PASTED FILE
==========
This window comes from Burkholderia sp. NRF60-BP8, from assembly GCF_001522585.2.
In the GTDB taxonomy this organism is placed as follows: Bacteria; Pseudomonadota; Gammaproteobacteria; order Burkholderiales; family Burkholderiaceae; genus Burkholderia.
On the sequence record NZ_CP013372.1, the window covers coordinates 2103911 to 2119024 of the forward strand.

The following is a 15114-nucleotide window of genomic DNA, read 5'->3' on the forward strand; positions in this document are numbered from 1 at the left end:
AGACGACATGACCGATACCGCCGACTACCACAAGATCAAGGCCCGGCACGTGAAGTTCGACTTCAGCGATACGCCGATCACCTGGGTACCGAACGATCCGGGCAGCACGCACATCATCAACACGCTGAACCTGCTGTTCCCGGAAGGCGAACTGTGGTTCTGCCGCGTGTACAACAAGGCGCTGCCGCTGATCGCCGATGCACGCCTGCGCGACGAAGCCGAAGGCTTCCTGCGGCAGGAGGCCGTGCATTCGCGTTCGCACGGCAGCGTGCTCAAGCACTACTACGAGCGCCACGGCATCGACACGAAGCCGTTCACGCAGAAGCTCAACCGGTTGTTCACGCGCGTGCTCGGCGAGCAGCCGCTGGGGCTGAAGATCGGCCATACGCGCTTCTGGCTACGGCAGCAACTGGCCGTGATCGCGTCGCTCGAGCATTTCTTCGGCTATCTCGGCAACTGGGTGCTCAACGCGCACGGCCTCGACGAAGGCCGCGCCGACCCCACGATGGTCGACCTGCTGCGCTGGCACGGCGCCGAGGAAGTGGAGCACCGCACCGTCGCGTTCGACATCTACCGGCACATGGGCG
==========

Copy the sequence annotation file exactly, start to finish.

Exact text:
This window comes from Burkholderia sp. NRF60-BP8, from assembly GCF_001522585.2.
In the GTDB taxonomy this organism is placed as follows: Bacteria; Pseudomonadota; Gammaproteobacteria; order Burkholderiales; family Burkholderiaceae; genus Burkholderia.
On the sequence record NZ_CP013372.1, the window covers coordinates 2103911 to 2119024 of the forward strand.

The following is a 15114-nucleotide window of genomic DNA, read 5'->3' on the forward strand; positions in this document are numbered from 1 at the left end:
AGACGACATGACCGATACCGCCGACTACCACAAGATCAAGGCCCGGCACGTGAAGTTCGACTTCAGCGATACGCCGATCACCTGGGTACCGAACGATCCGGGCAGCACGCACATCATCAACACGCTGAACCTGCTGTTCCCGGAAGGCGAACTGTGGTTCTGCCGCGTGTACAACAAGGCGCTGCCGCTGATCGCCGATGCACGCCTGCGCGACGAAGCCGAAGGCTTCCTGCGGCAGGAGGCCGTGCATTCGCGTTCGCACGGCAGCGTGCTCAAGCACTACTACGAGCGCCACGGCATCGACACGAAGCCGTTCACGCAGAAGCTCAACCGGTTGTTCACGCGCGTGCTCGGCGAGCAGCCGCTGGGGCTGAAGATCGGCCATACGCGCTTCTGGCTACGGCAGCAACTGGCCGTGATCGCGTCGCTCGAGCATTTCTTCGGCTATCTCGGCAACTGGGTGCTCAACGCGCACGGCCTCGACGAAGGCCGCGCCGACCCCACGATGGTCGACCTGCTGCGCTGGCACGGCGCCGAGGAAGTGGAGCACCGCACCGTCGCGTTCGACATCTACCGGCACATGGGCG